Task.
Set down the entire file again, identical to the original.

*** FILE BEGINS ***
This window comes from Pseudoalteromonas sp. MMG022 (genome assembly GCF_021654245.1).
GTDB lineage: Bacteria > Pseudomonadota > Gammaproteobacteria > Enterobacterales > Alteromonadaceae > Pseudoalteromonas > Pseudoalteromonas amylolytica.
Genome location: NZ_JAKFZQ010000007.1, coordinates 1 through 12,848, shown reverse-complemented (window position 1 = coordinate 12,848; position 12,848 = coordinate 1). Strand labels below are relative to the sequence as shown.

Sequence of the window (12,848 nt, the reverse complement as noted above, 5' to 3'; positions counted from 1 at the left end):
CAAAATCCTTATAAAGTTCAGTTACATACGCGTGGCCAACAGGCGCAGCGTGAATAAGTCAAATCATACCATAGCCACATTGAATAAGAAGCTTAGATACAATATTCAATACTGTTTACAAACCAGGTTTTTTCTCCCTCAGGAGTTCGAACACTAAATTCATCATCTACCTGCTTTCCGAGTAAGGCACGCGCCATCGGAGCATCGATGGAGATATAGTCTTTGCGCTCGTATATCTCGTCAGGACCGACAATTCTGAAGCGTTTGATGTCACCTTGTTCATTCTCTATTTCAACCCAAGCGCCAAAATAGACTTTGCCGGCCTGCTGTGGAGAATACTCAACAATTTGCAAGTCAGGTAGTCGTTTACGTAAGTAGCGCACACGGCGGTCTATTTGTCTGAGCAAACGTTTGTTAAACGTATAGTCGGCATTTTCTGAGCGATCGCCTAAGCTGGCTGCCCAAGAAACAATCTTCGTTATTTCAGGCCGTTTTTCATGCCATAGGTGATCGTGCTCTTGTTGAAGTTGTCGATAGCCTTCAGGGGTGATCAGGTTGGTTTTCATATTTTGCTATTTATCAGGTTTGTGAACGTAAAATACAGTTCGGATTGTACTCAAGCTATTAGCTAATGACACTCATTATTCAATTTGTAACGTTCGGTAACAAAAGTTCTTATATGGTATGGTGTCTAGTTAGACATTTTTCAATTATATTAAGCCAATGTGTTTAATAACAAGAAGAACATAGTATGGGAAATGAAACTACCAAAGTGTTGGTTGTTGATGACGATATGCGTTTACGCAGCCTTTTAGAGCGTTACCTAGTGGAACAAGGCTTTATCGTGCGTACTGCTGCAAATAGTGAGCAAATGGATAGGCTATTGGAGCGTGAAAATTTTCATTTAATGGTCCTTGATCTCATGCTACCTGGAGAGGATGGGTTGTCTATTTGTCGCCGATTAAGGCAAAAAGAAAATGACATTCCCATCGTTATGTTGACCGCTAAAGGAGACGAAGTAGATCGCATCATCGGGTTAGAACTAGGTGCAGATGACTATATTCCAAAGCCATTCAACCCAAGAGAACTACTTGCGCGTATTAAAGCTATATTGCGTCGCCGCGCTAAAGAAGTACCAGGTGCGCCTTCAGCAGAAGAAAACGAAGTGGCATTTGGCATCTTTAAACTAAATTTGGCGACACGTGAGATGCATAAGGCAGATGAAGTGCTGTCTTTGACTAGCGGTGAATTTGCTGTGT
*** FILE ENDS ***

This window comes from Pseudoalteromonas sp. MMG022 (genome assembly GCF_021654245.1).
GTDB lineage: Bacteria > Pseudomonadota > Gammaproteobacteria > Enterobacterales > Alteromonadaceae > Pseudoalteromonas > Pseudoalteromonas amylolytica.
Genome location: NZ_JAKFZQ010000007.1, coordinates 1 through 12,848, shown reverse-complemented (window position 1 = coordinate 12,848; position 12,848 = coordinate 1). Strand labels below are relative to the sequence as shown.

Sequence of the window (12,848 nt, the reverse complement as noted above, 5' to 3'; positions counted from 1 at the left end):
CAAAATCCTTATAAAGTTCAGTTACATACGCGTGGCCAACAGGCGCAGCGTGAATAAGTCAAATCATACCATAGCCACATTGAATAAGAAGCTTAGATACAATATTCAATACTGTTTACAAACCAGGTTTTTTCTCCCTCAGGAGTTCGAACACTAAATTCATCATCTACCTGCTTTCCGAGTAAGGCACGCGCCATCGGAGCATCGATGGAGATATAGTCTTTGCGCTCGTATATCTCGTCAGGACCGACAATTCTGAAGCGTTTGATGTCACCTTGTTCATTCTCTATTTCAACCCAAGCGCCAAAATAGACTTTGCCGGCCTGCTGTGGAGAATACTCAACAATTTGCAAGTCAGGTAGTCGTTTACGTAAGTAGCGCACACGGCGGTCTATTTGTCTGAGCAAACGTTTGTTAAACGTATAGTCGGCATTTTCTGAGCGATCGCCTAAGCTGGCTGCCCAAGAAACAATCTTCGTTATTTCAGGCCGTTTTTCATGCCATAGGTGATCGTGCTCTTGTTGAAGTTGTCGATAGCCTTCAGGGGTGATCAGGTTGGTTTTCATATTTTGCTATTTATCAGGTTTGTGAACGTAAAATACAGTTCGGATTGTACTCAAGCTATTAGCTAATGACACTCATTATTCAATTTGTAACGTTCGGTAACAAAAGTTCTTATATGGTATGGTGTCTAGTTAGACATTTTTCAATTATATTAAGCCAATGTGTTTAATAACAAGAAGAACATAGTATGGGAAATGAAACTACCAAAGTGTTGGTTGTTGATGACGATATGCGTTTACGCAGCCTTTTAGAGCGTTACCTAGTGGAACAAGGCTTTATCGTGCGTACTGCTGCAAATAGTGAGCAAATGGATAGGCTATTGGAGCGTGAAAATTTTCATTTAATGGTCCTTGATCTCATGCTACCTGGAGAGGATGGGTTGTCTATTTGTCGCCGATTAAGGCAAAAAGAAAATGACATTCCCATCGTTATGTTGACCGCTAAAGGAGACGAAGTAGATCGCATCATCGGGTTAGAACTAGGTGCAGATGACTATATTCCAAAGCCATTCAACCCAAGAGAACTACTTGCGCGTATTAAAGCTATATTGCGTCGCCGCGCTAAAGAAGTACCAGGTGCGCCTTCAGCAGAAGAAAACGAAGTGGCATTTGGCATCTTTAAACTAAATTTGGCGACACGTGAGATGCATAAGGCAGATGAAGTGCTGTCTTTGACTAGCGGTGAATTTGCTGTGT